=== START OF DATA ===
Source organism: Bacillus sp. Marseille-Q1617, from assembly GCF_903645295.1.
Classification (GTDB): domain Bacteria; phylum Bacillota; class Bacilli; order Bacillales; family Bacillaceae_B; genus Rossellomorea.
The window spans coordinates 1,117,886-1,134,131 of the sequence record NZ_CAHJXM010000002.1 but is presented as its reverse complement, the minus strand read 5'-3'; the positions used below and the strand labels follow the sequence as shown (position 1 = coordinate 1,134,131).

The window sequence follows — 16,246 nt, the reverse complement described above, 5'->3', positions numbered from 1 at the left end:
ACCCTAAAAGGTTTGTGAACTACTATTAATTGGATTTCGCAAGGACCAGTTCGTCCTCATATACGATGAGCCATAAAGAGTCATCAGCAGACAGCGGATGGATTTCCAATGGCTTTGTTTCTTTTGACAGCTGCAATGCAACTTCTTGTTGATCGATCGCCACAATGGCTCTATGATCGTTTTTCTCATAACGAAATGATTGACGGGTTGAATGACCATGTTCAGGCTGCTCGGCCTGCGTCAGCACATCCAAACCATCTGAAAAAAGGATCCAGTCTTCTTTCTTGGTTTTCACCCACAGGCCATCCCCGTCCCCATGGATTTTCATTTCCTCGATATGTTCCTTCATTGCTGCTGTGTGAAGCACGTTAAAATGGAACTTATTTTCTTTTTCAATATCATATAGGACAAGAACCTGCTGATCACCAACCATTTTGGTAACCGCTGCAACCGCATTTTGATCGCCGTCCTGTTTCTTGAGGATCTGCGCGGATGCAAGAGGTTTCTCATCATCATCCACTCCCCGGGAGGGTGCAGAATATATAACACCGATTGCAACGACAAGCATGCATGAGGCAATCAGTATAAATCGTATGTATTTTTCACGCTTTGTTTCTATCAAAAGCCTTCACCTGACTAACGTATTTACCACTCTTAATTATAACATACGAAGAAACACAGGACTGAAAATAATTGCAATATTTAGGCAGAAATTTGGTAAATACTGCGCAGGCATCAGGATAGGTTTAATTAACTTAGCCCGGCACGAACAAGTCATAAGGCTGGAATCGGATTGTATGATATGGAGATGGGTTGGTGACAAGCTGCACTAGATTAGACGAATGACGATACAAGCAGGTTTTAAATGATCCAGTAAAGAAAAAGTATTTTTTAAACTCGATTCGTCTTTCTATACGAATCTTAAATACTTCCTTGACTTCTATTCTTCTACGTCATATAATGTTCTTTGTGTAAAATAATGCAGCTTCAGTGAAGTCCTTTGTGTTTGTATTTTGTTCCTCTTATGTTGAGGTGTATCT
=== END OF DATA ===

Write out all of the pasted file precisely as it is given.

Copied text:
Source organism: Bacillus sp. Marseille-Q1617, from assembly GCF_903645295.1.
Classification (GTDB): domain Bacteria; phylum Bacillota; class Bacilli; order Bacillales; family Bacillaceae_B; genus Rossellomorea.
The window spans coordinates 1,117,886-1,134,131 of the sequence record NZ_CAHJXM010000002.1 but is presented as its reverse complement, the minus strand read 5'-3'; the positions used below and the strand labels follow the sequence as shown (position 1 = coordinate 1,134,131).

The window sequence follows — 16,246 nt, the reverse complement described above, 5'->3', positions numbered from 1 at the left end:
ACCCTAAAAGGTTTGTGAACTACTATTAATTGGATTTCGCAAGGACCAGTTCGTCCTCATATACGATGAGCCATAAAGAGTCATCAGCAGACAGCGGATGGATTTCCAATGGCTTTGTTTCTTTTGACAGCTGCAATGCAACTTCTTGTTGATCGATCGCCACAATGGCTCTATGATCGTTTTTCTCATAACGAAATGATTGACGGGTTGAATGACCATGTTCAGGCTGCTCGGCCTGCGTCAGCACATCCAAACCATCTGAAAAAAGGATCCAGTCTTCTTTCTTGGTTTTCACCCACAGGCCATCCCCGTCCCCATGGATTTTCATTTCCTCGATATGTTCCTTCATTGCTGCTGTGTGAAGCACGTTAAAATGGAACTTATTTTCTTTTTCAATATCATATAGGACAAGAACCTGCTGATCACCAACCATTTTGGTAACCGCTGCAACCGCATTTTGATCGCCGTCCTGTTTCTTGAGGATCTGCGCGGATGCAAGAGGTTTCTCATCATCATCCACTCCCCGGGAGGGTGCAGAATATATAACACCGATTGCAACGACAAGCATGCATGAGGCAATCAGTATAAATCGTATGTATTTTTCACGCTTTGTTTCTATCAAAAGCCTTCACCTGACTAACGTATTTACCACTCTTAATTATAACATACGAAGAAACACAGGACTGAAAATAATTGCAATATTTAGGCAGAAATTTGGTAAATACTGCGCAGGCATCAGGATAGGTTTAATTAACTTAGCCCGGCACGAACAAGTCATAAGGCTGGAATCGGATTGTATGATATGGAGATGGGTTGGTGACAAGCTGCACTAGATTAGACGAATGACGATACAAGCAGGTTTTAAATGATCCAGTAAAGAAAAAGTATTTTTTAAACTCGATTCGTCTTTCTATACGAATCTTAAATACTTCCTTGACTTCTATTCTTCTACGTCATATAATGTTCTTTGTGTAAAATAATGCAGCTTCAGTGAAGTCCTTTGTGTTTGTATTTTGTTCCTCTTATGTTGAGGTGTATCT